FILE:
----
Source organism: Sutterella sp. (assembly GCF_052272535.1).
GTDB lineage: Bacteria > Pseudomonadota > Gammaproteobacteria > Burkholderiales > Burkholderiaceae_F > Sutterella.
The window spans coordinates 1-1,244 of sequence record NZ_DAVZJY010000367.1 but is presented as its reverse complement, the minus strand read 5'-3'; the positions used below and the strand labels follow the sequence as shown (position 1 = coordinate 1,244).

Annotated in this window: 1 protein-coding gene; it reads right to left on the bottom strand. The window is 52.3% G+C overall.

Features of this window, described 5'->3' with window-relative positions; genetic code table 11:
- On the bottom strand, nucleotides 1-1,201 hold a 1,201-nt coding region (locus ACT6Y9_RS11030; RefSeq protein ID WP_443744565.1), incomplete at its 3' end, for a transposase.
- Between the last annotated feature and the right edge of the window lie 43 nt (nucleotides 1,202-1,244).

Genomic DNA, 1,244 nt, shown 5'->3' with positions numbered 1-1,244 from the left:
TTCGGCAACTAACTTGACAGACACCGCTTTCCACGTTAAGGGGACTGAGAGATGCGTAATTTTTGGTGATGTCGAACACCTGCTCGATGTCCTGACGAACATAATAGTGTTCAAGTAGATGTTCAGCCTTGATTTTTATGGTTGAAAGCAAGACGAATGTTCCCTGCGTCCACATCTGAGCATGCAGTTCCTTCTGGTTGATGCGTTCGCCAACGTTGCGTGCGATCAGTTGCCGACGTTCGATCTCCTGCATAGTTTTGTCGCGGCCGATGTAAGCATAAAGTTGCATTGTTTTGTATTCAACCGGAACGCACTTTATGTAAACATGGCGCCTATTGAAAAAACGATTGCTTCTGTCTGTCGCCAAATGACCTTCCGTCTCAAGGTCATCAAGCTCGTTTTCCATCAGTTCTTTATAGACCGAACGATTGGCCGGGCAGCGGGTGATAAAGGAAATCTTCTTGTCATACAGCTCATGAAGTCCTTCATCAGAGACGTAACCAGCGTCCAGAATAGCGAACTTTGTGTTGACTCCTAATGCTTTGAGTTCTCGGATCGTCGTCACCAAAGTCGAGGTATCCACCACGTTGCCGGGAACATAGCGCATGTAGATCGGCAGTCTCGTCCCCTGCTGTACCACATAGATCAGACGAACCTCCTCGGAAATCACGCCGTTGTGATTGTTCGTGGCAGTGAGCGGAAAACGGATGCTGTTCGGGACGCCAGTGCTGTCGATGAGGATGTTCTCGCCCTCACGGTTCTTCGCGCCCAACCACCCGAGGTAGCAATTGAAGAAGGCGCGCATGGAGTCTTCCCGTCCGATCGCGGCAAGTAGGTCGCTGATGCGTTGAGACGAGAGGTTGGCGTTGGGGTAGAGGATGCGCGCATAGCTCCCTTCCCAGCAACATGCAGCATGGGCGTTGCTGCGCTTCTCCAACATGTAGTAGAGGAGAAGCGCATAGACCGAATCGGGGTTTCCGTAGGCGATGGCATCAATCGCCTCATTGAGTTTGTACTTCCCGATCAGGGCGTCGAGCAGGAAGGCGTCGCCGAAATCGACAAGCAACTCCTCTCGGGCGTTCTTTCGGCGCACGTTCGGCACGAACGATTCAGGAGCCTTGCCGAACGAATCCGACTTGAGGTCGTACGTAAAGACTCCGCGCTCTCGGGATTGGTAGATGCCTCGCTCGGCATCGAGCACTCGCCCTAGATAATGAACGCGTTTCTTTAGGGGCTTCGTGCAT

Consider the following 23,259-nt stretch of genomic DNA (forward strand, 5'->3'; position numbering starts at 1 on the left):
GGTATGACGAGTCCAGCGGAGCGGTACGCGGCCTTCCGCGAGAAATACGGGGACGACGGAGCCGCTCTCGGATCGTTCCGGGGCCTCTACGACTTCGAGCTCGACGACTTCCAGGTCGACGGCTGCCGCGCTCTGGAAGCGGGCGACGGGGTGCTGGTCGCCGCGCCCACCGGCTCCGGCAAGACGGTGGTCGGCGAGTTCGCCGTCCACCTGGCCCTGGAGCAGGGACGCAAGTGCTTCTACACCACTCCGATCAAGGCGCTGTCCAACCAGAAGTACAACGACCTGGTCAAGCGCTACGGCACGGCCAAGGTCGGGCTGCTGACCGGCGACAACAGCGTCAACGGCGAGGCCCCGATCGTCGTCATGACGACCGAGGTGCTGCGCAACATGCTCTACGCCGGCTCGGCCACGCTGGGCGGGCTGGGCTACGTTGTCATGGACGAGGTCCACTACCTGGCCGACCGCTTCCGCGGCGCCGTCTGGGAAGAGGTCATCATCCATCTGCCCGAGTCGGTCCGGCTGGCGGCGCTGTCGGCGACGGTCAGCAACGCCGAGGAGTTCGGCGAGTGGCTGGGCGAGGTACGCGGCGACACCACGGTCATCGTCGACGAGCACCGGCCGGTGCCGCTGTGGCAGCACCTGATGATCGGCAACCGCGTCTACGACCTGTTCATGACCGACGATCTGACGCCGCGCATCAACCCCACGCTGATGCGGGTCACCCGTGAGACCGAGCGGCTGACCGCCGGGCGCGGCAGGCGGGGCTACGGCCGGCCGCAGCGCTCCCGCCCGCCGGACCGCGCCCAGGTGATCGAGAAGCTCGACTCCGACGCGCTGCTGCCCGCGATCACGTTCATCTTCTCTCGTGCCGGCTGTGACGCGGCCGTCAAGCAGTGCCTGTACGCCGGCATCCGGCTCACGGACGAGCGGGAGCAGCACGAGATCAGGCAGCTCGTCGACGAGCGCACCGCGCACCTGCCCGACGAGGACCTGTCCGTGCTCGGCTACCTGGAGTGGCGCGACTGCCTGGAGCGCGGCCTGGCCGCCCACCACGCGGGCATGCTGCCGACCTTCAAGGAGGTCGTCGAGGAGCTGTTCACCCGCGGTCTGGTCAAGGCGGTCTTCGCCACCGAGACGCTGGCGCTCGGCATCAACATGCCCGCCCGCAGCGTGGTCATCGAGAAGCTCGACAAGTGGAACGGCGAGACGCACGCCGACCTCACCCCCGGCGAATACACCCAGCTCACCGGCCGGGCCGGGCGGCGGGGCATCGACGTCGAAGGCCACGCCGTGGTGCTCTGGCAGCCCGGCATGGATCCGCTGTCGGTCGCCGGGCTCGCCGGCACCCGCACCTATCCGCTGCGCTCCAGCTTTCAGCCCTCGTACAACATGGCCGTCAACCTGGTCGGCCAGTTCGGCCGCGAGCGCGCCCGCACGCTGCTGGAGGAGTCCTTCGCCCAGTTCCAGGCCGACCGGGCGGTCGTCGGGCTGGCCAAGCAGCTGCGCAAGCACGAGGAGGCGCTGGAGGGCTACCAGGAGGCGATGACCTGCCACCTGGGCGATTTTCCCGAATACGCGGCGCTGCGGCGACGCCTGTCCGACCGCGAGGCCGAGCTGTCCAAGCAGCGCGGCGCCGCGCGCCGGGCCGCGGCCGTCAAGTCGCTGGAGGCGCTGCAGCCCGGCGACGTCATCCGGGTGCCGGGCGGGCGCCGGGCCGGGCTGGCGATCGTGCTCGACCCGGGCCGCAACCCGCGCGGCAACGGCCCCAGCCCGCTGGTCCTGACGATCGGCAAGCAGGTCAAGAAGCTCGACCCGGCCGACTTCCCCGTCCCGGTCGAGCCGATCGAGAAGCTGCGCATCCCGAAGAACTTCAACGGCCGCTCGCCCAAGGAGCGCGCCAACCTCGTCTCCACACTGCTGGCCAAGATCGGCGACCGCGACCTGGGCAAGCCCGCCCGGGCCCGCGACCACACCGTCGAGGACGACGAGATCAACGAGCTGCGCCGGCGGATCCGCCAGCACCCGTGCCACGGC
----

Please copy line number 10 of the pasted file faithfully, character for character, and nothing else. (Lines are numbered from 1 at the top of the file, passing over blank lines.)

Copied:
Consider the following 23,259-nt stretch of genomic DNA (forward strand, 5'->3'; position numbering starts at 1 on the left):